Marine Sedimentary Biota as Providers of Ecosystem Goods and Services

Snelgrove, Lisa A. Levin, Melanie C. Austen, Ronald T. Kneib,Thomas M. Iliffe, James R. Garey, Stephen J. Hawkins, and Robert B.Whitlatch Marine sediments cover more of the Earth's surface than all other ecosystems combined (Snelgrove 1999), yet direct human experience is limited largely to the narrow zone at the interface between land and sea. Although 62 percent of the Earth's surface is covered by water greater than 1,000 m deep, only approximately 2 km2...

Nutrient Cycling and Productivity of Lakes Lake Mendota Wisconsin United States

Lakes are used for a variety of ecosystem services, but because of their enclosed nature and the slow turnover of their water, they are often susceptible to a variety of threats, among them the loss of ecosystem services and resulting disservices. Eutrophication, for instance, results in rapid growth of blue-green algae, which affect tastes and odors of drinking water. Algal blooms disrupt filtration processes during water abstraction and can be toxic, which may affect drinking water for...

Extrinsic and Intrinsic Determinants of Vulnerability

Soil organisms vary considerably in their susceptibility to global change, and even the same taxonomic and or functional group may vary in its response according to the nature, extent, and frequency and intensity of perturbation (Wall et al. 2001). Thus, the vulnerability of individual components of the soil fauna is context dependent. Determinants of vulnerability are wide ranging, encompassing both intrinsic and extrinsic factors. Many of these are intuitive, and empirical assessments of...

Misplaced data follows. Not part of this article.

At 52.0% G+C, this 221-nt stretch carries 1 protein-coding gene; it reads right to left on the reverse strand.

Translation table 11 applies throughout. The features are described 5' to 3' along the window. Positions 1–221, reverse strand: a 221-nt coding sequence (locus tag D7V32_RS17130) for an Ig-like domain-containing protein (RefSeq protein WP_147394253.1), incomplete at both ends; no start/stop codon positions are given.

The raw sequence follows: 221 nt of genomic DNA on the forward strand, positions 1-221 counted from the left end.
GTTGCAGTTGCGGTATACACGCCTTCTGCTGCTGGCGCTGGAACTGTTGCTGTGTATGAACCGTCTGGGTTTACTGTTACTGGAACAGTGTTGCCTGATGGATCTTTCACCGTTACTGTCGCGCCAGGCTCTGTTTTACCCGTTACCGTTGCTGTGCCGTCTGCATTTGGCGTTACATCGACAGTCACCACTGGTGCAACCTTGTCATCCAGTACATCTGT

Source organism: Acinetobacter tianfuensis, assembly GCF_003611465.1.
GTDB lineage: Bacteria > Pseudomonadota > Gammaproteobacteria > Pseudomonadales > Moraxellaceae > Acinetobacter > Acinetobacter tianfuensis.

Types of Freshwater Ecosystem Services

The goods and services provided to humans by freshwater benthic ecosystems may be classed as provisioning services, or products obtained from ecosystems, such as plant and animal food and fiber supporting services, or services necessary for the production of all other ecosystem services, such as waste processing, the production of a sustained clean water supply, flood abatement, and climate moderation and cultural services, or nonmaterial benefits obtained from ecosystems, such as aesthetics,...

Ecosystem Services Provided by Freshwater Benthos

Ewel, Robert O. Hall, Jr., Paul S. Giller, Willem Goedkoop, and David M. Merritt The concept of ecosystem goods and services (Daily 1997 Heal 2000 Brismar 2002) conveys how natural processes such as biomass production and nutrient cycling are essential to the Earth's capacity for sustaining human populations. Here we examine how species diversity and ecosystem processes, which supply these goods and services to human societies, are mediated by sediment- or...

SCOPE Soil and Sediment Biodiversity and Ecosystem Functioning Ssbef Committee Publications

Biodiversity above and below the surface of soils and sediments Linkages and implications for global change. BioScience 50 1043 1048. Adams, G.A., D.H. Wall, and A.P Covich. 1999. Linkages between below-surface and above-surface biodiversity. Bulletin of the Ecological Society of America 80 200 204. Austen, M.C., PJ.D. Lambshead, PA. Hutchings, G. Boucher, P.V.R. Snelgrove, C. Heip, G. King, I. Koike, and C. Smith. 2002. Biodiversity links above and below the...

Cascading Effects of Deforestation on Ecosystem Services Across Soils and Freshwater and Marine Sediments

Levin, Ronald T. Kneib, Robert O. Hall, Jr., Jan Marcin Weslawski, Richard D. Bardgett, David A. Wardle, Diana H. Wall, Wim H. van der Putten, and Holley Zadeh The full assessment of the impacts of ecosystem management and disturbances on the provision of ecosystem services would be a comparatively simple process if ecosystems were totally self-contained and independent. Simple monitoring, observation, and assessment within a system would inform us of the implications of...

Interaction of Threats and Ecosystem Disservices

There is frequently a trade-off between ecological and economic values associated with ecosystem services (see Covich et al., Chapter 3). In this context, the interconnections between services and threats provide an introduction to the concept of disservices. Exploiting one service can negatively affect, or in extreme cases completely eliminate, Figure 6.2. Conceptual diagram illustrating a disservice for humans, through the potential negative effect of implementation of management on an...